People have asked me “how did you write a book” or “what was your process” or “when did you decide to become a writer?” First, I’m not even sure I am a writer, except that a week ago, I attended the three-day Erma Bombeck Writing Workshop, virtually of course. It was my third trip to the conference, and yes, Erma confirmed I am a writer, in a twisted, paranormal telepathic whisper.
Writing is not a simple process for me, nor anyone, I imagine. My style is best described in the following cycles.
Ideas blossom. I am witty, charming, and sometimes, laugh-out-loud funny. My cats and dog smile when I tell a joke.
I find humor everywhere I look. I write a couple of essays, just for fun. This is easy. I begin imagining myself a newspaper columnist.
I snag a 12th grade English Grammar and Composition textbook, last checked out in 1982. It takes me back to Creative Writing with Mrs. Larson. I review (and quickly forget) participles, gerunds and modifiers.
I publish a handful of essays in a small, local newspaper. I’m on a roll! I can do this! I’m going to become a writer! Nothing can stop me!
I begin the journey by attending an eight-week creative writing class, and quickly learn to drop the exclamation points, and adjectives like quickly. This is followed by (what feels like) 500 workshops and conferences. People have glossy business cards with professional head shots. Intimidation comes easily. The more I learn, the less I write. What was I thinking?
One workshop site site is hosting a conference for psychotherapists at the same time. The irony is not lost on me. I try to sit in on some sessions.
I am in so over my head. My writing isn’t funny or even interesting. Why did I think I could do this? I’m going to focus on quilting. Maybe I should take up painting, golf, or fitness classes like my friends.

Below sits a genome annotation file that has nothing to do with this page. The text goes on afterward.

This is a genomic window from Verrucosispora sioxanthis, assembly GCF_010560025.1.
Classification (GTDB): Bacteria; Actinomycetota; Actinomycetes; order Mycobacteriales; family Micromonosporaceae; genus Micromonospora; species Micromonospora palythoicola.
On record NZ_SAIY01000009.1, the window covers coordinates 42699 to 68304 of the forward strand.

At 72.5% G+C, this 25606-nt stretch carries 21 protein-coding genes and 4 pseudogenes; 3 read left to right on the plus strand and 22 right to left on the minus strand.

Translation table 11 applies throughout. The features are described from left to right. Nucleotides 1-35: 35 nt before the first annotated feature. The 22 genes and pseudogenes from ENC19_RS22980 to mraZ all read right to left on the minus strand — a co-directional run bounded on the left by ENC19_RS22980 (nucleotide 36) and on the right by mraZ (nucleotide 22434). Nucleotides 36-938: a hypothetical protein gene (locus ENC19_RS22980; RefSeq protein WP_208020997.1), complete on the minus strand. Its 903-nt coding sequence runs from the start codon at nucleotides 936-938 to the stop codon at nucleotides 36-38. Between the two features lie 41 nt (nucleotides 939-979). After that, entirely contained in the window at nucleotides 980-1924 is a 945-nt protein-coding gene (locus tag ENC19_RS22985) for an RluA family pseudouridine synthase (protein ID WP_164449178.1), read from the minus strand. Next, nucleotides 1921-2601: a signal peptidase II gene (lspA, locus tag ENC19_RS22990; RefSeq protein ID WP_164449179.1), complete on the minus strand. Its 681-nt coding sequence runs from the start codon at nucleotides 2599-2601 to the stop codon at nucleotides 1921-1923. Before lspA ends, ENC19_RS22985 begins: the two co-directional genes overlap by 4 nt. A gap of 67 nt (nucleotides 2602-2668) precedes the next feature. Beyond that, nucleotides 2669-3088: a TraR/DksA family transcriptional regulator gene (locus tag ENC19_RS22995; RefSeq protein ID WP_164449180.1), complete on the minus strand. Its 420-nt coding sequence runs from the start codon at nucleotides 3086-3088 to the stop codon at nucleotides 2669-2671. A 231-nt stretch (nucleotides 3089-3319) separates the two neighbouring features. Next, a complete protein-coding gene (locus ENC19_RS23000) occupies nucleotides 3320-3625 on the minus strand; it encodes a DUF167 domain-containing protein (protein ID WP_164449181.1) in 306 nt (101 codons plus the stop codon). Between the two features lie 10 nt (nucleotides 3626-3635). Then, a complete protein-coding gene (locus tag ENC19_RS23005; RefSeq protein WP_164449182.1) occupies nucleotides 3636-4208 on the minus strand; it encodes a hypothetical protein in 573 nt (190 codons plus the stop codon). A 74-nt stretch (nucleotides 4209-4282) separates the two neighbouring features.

Too much time and money has been spent on my attempts at writing. I’ve told too many people. I can’t give up. Pride is on the line.
I start a blog and receive lots of virtual high-5’s. I get the idea to write a book. It’s a personal challenge. Can I do it? Where do I start?
I whip out the first draft of my book and send it to eight beta-readers. I am immediately dismayed by how poorly written and executed the story is. I am embarrassed and want to cry. I crawl under a quilt and don’t look at it for eleven months. Instead, I read.
Cycle 2 has a vice-grip on my confidence. I finally invest, rewrite, polish the book and send it to another group of readers.
Five years after I started, Carrie’s Quest, my first novel can be purchased through Amazon or your favorite bookstore. It receives great reviews and people ask about a sequel.
The positive feedback to my writing propels me when I realize I am similar to *Bierka, who becomes my spirit animal.
Can I write a second book? Is there more kibble?
* Bierka was one of Ivan Pavlov’s 40 dogs used in his studies on classical conditioning. Though I write because I enjoy the creative element and it’s a lesson in lifelong learning, I also enjoy the feedback (kibble), as do most (if not all?) artists of any kind.
I’m curious. How have you been conditioned? Fitness as a result of running? Less stress thanks to meditation or yoga? If you need a little inspiration, maybe you can also adopt one of Pavlov’s dogs to be your kindred spirit. https://www.quora.com/What-was-Pavlovs-dog-named